Acceptable contamination limits: Full disclosure is imperative

By Hank Rahe

How much contamination is acceptable? To answer this question we must define our goals as well as the consequences of not meeting them.

For example, in the electronics world, contamination is tied directly to the bottom line in terms of rejected parts; in the world of healthcare, not meeting a goal can result in both economic and health risk.

Healthcare manufacturing and delivery face two major contamination control issues: the potential for cross-contamination, which can impact individuals receiving the pharmaceutical; and exposure from working in the delivery supply chain.

Cross-contamination is a major focus of pharmaceutical manufacturers, which spend massive sums of money on facilities, procedures and testing. But some categories of drugs represent a greater risk simply due to exposure to that compound.

In this case, contamination has a high probability of doing harm to the worker. Categories of drugs, such as antibiotics, chemotherapy drugs and hormones, have been highlighted; however, as the drugs become more potent, the list will grow due to the tiny amount of contamination required to create an adverse effect in the exposed individual.

General awareness of the impact of exposure from cross-contamination in the workplace boils down to a communication issue. Inadequate communication concerning risks has a number of root causes, most of them economic. And often, individuals may be encouraged by our current legal system to seek damages.

The rules and tools for proper communication are in place with OSHA regulations and the requirements for Material Safety Data Sheets (MSDS). The MSDS document, designed to provide workers and emergency personnel with proper procedures for handling or working with a particular substance, is a great tool—but it still requires manufacturers to provide more information. Manufacturers are often reluctant to provide the MSDS information due to concerns of the data being improperly used or misunderstood. These arguments have merit but must be overcome to make the MSDS a useful communication tool.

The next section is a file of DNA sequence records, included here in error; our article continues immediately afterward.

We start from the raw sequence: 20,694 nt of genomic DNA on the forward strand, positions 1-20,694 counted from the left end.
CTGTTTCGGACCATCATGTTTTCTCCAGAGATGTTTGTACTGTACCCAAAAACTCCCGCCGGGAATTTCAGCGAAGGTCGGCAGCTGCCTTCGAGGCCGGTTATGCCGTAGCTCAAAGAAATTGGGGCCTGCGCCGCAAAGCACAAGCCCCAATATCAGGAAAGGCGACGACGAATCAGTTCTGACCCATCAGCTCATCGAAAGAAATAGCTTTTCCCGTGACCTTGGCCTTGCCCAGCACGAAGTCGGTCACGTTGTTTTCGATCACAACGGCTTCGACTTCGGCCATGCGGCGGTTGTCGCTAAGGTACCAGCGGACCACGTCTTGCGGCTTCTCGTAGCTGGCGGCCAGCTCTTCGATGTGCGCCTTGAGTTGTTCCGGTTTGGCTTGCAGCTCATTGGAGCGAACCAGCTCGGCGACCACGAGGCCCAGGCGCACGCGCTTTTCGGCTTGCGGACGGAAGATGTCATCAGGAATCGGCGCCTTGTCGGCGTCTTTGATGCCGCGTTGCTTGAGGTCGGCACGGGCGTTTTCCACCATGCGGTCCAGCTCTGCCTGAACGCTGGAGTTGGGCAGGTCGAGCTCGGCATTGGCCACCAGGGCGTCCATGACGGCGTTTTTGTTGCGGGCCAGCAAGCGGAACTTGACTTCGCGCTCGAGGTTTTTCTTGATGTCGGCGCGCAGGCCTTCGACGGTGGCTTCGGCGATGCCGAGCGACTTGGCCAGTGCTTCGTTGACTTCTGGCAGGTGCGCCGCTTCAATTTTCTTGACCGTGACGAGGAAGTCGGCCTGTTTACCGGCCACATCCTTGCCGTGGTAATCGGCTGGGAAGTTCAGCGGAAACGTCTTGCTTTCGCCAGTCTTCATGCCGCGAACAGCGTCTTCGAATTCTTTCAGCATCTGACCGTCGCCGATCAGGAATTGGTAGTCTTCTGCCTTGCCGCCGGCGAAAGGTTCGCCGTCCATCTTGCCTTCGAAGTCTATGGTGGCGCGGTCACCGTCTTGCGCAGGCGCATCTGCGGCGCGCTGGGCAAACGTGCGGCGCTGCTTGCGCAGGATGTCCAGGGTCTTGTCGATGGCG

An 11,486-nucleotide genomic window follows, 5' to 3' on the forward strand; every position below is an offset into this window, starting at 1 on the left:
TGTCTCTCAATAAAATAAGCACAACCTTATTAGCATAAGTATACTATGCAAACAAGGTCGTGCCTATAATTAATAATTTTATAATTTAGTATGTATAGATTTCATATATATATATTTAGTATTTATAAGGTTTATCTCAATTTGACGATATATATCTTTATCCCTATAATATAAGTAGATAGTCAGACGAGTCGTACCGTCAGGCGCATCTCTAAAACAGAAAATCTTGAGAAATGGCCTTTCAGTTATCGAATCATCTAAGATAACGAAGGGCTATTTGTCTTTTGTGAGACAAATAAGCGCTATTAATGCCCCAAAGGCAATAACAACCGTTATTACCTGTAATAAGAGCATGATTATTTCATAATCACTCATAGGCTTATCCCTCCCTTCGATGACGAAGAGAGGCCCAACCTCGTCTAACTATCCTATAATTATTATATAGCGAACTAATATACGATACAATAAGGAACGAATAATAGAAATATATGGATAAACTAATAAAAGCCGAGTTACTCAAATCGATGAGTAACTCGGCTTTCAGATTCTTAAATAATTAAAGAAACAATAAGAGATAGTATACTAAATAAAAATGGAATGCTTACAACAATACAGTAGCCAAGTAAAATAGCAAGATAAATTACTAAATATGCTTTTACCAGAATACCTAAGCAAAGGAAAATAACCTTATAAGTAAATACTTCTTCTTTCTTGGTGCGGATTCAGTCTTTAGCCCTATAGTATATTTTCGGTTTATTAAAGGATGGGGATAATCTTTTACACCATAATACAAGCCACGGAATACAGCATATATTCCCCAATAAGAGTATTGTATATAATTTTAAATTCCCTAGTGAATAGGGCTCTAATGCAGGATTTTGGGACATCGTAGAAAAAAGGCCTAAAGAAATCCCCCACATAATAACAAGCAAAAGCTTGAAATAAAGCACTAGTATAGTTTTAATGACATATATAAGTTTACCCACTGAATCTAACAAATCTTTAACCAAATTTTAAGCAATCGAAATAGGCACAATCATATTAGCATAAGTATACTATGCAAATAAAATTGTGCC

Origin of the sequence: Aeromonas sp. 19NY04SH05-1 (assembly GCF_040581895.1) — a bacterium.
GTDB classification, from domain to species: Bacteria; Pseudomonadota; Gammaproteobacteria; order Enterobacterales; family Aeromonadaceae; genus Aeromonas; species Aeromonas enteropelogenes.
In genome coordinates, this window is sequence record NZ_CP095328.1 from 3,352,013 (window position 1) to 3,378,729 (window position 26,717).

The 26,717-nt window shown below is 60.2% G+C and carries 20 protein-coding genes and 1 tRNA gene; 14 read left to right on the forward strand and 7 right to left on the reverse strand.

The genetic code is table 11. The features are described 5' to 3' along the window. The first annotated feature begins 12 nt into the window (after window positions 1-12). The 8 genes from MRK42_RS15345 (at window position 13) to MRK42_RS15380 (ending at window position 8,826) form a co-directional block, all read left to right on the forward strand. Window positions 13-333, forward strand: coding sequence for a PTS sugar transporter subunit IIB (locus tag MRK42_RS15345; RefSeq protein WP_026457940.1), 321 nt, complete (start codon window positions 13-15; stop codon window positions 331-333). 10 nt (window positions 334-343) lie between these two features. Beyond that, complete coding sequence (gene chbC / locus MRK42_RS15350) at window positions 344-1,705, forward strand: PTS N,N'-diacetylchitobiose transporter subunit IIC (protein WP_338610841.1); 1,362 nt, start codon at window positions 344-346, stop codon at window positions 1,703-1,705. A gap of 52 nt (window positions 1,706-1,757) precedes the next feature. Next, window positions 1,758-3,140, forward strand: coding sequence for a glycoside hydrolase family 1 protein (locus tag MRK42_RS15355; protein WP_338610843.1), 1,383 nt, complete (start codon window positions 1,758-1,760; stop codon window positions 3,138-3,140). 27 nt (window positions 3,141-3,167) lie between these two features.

Section Eight of the MSDS is where the “exposure limit” should appear. Companies are required to develop an exposure limit for their workplace, but many don't include this information in the MSDS. Reasons vary, from the fact that the data may not be relevant, to the location outside the company environment, to the concern of liability.

I've noticed a significant difference in the quality of information contained in the MSDS, both from innovators to generic manufacturers. This difference may be due to the lack of data available or the level of industrial hygiene support available in the generic companies. In either case, this will become a major issue as the newer, more potent drugs go off-patent and are produced by companies that don't have the depth of knowledge or awareness of the impact of exposures carried by these drugs.

To fix the problem, some manufacturers may need more direction regarding minimum details required for the MSDS Section Eight, as well as some relief from frivolous legal actions. It's true that it's expensive, in terms of time and money, to develop a quality industrial hygiene program that can create the information necessary. The major companies have made that commitment. Many others, however, remain concerned that the data will be misused.

Time is growing short, and the problem of individual exposures is growing rapidly. Every substance manufacturer needs to get on board before it's too late.

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Hank Rahe is director of technology for Containment Technologies Group and is a member of the CleanRooms Editorial Advisory Board. He can be contacted at: [email protected].


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